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When the first shots were fired at 7:01 a.m., the kids in the media center didn’t know how to react. Samantha could hear something stirring the cafeteria into a frenzy - muffled popping noises, shouts - but didn’t recognize the symptoms as the beginning of a shooting. Of course she didn’t. No one jumped to that conclusion. She slipped the book she was reading into her bookbag and joined the many inquisitive others that ventured into the hallway to see what the commotion was about. It wasn’t until the horde of students and teachers from the cafeteria spilled into their hall that Sam and the media center kids caught on. Screams. More popping noises. A crescendo of pandemonium. What started as cautious curiosity suddenly turned into a mob panic as Sam found herself swept away by the tide of sprinters.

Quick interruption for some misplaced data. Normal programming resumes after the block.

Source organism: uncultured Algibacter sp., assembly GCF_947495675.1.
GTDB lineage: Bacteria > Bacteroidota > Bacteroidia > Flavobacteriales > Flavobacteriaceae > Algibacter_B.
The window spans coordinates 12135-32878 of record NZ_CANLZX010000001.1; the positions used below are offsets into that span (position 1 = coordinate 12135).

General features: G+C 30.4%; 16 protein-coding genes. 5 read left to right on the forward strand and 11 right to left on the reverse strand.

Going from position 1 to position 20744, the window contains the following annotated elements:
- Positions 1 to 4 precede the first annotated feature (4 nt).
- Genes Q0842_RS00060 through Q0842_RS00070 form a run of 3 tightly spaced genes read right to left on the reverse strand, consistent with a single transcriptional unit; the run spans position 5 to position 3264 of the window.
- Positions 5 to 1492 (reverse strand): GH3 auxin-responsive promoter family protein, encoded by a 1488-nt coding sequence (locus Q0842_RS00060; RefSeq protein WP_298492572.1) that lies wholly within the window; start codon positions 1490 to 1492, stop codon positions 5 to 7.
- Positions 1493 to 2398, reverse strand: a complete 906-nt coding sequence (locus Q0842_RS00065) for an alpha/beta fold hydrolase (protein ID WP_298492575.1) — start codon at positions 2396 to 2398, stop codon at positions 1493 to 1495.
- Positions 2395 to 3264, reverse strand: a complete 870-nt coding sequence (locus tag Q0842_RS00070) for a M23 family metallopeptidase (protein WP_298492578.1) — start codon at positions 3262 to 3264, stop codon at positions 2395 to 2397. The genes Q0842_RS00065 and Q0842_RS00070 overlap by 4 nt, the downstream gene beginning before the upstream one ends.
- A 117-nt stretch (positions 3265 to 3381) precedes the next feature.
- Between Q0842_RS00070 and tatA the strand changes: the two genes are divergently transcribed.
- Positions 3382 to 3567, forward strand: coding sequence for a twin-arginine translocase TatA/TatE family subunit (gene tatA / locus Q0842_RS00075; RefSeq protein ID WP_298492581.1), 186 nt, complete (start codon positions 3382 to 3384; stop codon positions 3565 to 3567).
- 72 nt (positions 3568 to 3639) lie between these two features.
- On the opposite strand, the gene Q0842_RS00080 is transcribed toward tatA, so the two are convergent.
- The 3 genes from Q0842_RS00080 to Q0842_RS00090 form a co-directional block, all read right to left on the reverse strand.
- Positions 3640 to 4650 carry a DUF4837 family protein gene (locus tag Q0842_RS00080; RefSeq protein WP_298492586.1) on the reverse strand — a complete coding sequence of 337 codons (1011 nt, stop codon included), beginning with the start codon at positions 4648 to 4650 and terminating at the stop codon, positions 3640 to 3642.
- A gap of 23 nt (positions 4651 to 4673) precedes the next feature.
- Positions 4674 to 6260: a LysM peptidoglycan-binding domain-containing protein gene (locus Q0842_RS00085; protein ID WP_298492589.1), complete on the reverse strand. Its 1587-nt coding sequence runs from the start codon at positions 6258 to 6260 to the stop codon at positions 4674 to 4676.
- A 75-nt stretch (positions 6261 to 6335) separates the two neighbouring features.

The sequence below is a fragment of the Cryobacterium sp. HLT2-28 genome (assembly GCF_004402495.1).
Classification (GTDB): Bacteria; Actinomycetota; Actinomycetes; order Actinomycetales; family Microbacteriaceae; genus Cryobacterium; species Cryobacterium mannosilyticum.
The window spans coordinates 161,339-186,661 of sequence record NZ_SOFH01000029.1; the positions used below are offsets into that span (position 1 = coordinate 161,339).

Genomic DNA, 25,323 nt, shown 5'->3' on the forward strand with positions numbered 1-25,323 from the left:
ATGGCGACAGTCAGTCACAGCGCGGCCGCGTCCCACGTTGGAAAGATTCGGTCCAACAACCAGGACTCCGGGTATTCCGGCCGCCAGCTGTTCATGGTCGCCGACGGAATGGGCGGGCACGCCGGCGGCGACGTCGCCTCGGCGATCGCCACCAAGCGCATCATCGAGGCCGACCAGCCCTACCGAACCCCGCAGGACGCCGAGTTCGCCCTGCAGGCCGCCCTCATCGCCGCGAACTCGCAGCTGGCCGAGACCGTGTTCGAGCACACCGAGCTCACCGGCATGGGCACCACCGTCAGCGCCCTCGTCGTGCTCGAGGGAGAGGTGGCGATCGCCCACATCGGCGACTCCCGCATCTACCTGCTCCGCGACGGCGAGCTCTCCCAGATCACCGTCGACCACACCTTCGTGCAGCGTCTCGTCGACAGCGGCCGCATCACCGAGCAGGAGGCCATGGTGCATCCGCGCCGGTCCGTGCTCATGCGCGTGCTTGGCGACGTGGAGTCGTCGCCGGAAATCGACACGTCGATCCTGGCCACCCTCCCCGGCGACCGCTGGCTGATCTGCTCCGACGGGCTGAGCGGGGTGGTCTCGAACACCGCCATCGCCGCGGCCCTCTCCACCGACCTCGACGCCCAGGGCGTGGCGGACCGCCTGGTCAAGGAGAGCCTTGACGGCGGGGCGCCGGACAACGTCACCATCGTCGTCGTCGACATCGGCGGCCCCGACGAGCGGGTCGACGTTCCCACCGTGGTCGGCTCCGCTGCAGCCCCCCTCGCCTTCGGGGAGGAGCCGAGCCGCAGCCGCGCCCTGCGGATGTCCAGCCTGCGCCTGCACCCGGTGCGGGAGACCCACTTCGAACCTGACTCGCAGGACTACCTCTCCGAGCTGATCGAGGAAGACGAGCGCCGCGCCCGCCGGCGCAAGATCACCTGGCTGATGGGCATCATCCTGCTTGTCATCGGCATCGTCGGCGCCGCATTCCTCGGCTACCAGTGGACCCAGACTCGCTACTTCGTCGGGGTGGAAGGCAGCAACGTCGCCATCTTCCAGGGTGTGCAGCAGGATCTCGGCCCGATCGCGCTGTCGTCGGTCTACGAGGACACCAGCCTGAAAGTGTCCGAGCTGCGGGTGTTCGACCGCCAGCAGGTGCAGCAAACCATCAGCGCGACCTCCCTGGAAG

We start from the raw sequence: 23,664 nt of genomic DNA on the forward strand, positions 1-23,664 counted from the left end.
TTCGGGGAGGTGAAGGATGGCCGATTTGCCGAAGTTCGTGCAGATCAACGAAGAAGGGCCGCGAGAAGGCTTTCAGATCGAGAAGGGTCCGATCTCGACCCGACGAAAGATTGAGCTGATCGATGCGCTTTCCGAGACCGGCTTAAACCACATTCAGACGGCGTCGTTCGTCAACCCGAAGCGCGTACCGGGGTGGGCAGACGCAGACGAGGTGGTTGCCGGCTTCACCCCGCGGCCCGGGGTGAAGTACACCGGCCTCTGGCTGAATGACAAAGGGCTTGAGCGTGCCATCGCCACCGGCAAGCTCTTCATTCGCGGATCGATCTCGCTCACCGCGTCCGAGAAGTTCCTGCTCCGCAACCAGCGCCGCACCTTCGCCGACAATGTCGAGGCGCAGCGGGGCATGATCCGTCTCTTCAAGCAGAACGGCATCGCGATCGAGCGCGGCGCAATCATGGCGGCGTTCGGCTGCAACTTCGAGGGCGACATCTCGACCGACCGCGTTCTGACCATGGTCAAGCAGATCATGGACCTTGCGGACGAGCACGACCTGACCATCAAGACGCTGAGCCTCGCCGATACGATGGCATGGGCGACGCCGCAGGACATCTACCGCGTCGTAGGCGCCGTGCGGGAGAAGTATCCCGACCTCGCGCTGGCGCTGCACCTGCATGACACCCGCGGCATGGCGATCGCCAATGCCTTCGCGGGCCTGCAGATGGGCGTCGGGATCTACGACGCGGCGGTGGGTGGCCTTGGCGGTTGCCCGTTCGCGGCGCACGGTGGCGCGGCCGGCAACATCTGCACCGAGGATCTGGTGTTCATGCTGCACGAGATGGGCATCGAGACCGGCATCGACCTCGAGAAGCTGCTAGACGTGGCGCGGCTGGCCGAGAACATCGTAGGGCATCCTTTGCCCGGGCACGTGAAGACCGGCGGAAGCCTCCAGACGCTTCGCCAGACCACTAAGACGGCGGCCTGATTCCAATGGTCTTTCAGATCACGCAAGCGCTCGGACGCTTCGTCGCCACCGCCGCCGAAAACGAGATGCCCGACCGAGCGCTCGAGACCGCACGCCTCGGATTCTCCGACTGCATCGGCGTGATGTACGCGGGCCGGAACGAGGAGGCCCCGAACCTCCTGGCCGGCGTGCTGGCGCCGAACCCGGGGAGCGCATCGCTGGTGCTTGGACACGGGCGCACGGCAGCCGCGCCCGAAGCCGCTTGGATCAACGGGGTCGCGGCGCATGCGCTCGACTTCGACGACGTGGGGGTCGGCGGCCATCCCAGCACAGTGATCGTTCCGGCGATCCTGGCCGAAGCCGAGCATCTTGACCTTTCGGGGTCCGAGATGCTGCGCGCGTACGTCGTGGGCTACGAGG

It wasn’t long before she was shoved off her feet. As she fell, her ankle curved into a position that should never naturally appear in a human ankle. It felt like the ligament linking her leg and foot had been screwed around like the cork on a bottle of fine wine. Her ankle became ablaze with searing agony.
Suddenly on all fours, she frantically tried to avoid getting trampled. The forest of legs around her refused to give her a chance to stand, and her ankle prevented any hope of getting back up. Shoes stomped and kicked her down with the force of a herd of hysteric animals. Flashes of pain coming from every direction. The next blow would land on her head if she didn’t get out of the madness soon. Somewhere. Anywhere would work.
“Help me,” Sam’s voice squeaked at the indifferent crowd around her.